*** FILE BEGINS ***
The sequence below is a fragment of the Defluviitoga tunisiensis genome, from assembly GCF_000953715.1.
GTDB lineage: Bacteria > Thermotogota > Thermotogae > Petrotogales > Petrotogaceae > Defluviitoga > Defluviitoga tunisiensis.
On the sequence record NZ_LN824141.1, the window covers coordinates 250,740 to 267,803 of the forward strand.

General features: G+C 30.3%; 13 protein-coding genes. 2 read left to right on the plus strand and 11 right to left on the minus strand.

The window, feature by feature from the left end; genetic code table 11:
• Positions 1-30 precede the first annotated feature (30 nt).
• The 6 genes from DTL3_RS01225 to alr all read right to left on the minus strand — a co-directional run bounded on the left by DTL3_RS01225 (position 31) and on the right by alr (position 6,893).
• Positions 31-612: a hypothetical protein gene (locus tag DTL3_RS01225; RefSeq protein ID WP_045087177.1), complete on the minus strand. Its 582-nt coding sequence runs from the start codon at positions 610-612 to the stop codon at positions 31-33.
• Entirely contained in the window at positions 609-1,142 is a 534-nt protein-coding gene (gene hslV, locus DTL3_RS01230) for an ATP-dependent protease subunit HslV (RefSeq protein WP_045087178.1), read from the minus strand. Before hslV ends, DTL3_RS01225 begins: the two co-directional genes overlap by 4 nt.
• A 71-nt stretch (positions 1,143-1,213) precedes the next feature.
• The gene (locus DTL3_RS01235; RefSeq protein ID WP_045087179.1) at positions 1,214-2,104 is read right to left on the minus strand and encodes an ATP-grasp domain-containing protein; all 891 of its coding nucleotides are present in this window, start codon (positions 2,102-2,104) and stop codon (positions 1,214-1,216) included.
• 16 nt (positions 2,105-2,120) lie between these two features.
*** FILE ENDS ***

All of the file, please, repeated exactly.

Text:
The sequence below is a fragment of the Defluviitoga tunisiensis genome, from assembly GCF_000953715.1.
GTDB lineage: Bacteria > Thermotogota > Thermotogae > Petrotogales > Petrotogaceae > Defluviitoga > Defluviitoga tunisiensis.
On the sequence record NZ_LN824141.1, the window covers coordinates 250,740 to 267,803 of the forward strand.

General features: G+C 30.3%; 13 protein-coding genes. 2 read left to right on the plus strand and 11 right to left on the minus strand.

The window, feature by feature from the left end; genetic code table 11:
• Positions 1-30 precede the first annotated feature (30 nt).
• The 6 genes from DTL3_RS01225 to alr all read right to left on the minus strand — a co-directional run bounded on the left by DTL3_RS01225 (position 31) and on the right by alr (position 6,893).
• Positions 31-612: a hypothetical protein gene (locus tag DTL3_RS01225; RefSeq protein ID WP_045087177.1), complete on the minus strand. Its 582-nt coding sequence runs from the start codon at positions 610-612 to the stop codon at positions 31-33.
• Entirely contained in the window at positions 609-1,142 is a 534-nt protein-coding gene (gene hslV, locus DTL3_RS01230) for an ATP-dependent protease subunit HslV (RefSeq protein WP_045087178.1), read from the minus strand. Before hslV ends, DTL3_RS01225 begins: the two co-directional genes overlap by 4 nt.
• A 71-nt stretch (positions 1,143-1,213) precedes the next feature.
• The gene (locus DTL3_RS01235; RefSeq protein ID WP_045087179.1) at positions 1,214-2,104 is read right to left on the minus strand and encodes an ATP-grasp domain-containing protein; all 891 of its coding nucleotides are present in this window, start codon (positions 2,102-2,104) and stop codon (positions 1,214-1,216) included.
• 16 nt (positions 2,105-2,120) lie between these two features.